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Treat your ears to the resonant beauty of “Attende Domine”

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This 10th-century text is perfect for Lenten meditation.

The penitent nature of this 10th-century text chant makes it perfect for Lenten listening. It is unknown who penned the original prayer, but it is believed to have Mozarabic origins. The hymn is not part of the texts of the liturgy, and would instead be sung during Communion or as a recessional hymn.

This arrangement was produced by Marco Frisina, in 2011. Frisina injected the originally Gregorian style with polyphony, giving each voice a distinct melody to sing. These voice parts all combine into a melody as a whole. The use of dynamics create an almost ethereal effect, aided by the obviously high ceilings of the recording space.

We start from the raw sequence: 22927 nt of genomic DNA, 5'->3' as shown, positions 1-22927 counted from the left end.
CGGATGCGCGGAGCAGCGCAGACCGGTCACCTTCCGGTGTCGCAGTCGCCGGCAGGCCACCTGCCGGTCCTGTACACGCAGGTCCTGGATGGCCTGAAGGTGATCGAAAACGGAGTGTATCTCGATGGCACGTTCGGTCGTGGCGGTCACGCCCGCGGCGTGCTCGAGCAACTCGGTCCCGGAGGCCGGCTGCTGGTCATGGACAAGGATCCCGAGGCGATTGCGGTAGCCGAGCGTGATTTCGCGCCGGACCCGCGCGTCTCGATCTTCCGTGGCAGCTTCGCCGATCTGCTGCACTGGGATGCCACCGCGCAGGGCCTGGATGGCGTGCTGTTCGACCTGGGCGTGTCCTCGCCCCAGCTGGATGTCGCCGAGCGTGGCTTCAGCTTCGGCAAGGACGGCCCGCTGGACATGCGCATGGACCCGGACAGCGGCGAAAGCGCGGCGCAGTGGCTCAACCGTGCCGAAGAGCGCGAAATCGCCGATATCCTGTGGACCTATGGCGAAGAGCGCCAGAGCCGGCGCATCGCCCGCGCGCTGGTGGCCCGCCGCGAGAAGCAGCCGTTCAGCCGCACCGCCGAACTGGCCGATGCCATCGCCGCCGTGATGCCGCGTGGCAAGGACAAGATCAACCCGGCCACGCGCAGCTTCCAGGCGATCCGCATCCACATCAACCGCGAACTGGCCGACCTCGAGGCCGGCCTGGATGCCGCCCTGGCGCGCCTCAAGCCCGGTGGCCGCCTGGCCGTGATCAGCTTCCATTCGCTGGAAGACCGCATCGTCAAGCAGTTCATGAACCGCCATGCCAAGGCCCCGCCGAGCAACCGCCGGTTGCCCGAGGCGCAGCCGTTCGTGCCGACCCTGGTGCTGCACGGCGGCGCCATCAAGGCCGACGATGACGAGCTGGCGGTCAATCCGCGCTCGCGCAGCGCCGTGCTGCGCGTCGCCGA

Translated Lyrics:

Hear us, O Lord, and have mercy, because we have sinned against Thee.
Hear us, O Lord, and have mercy, because we have sinned against Thee.

To Thee, highest King,
Redeemer of all,
do we lift up our eyes
in weeping:
Hear, O Christ, the prayers
of your servants.

Hear us, O Lord, and have mercy, because we have sinned against Thee.

Right hand of the Father,
corner-stone,
way of salvation,
gate of heaven,
wash away our
stains of sin.

Hear us, O Lord, and have mercy, because we have sinned against Thee.

We beseech Thee, God,
in Thy great majesty:
Hear our groans
with Thy holy ears:
calmly forgive
our crimes.

Hear us, O Lord, and have mercy, because we have sinned against Thee.

To Thee we confess
our sins admitted
with a contrite heart
We reveal the things hidden:
By Thy kindness, O Redeemer,
overlook them.

Hear us, O Lord, and have mercy, because we have sinned against Thee.

The Innocent, seized,
not refusing to be led;
condemned by false witnesses
because of impious men
O Christ, keep safe those
whom Thou hast redeemed.

Hear us, O Lord, and have mercy, because we have sinned against Thee.

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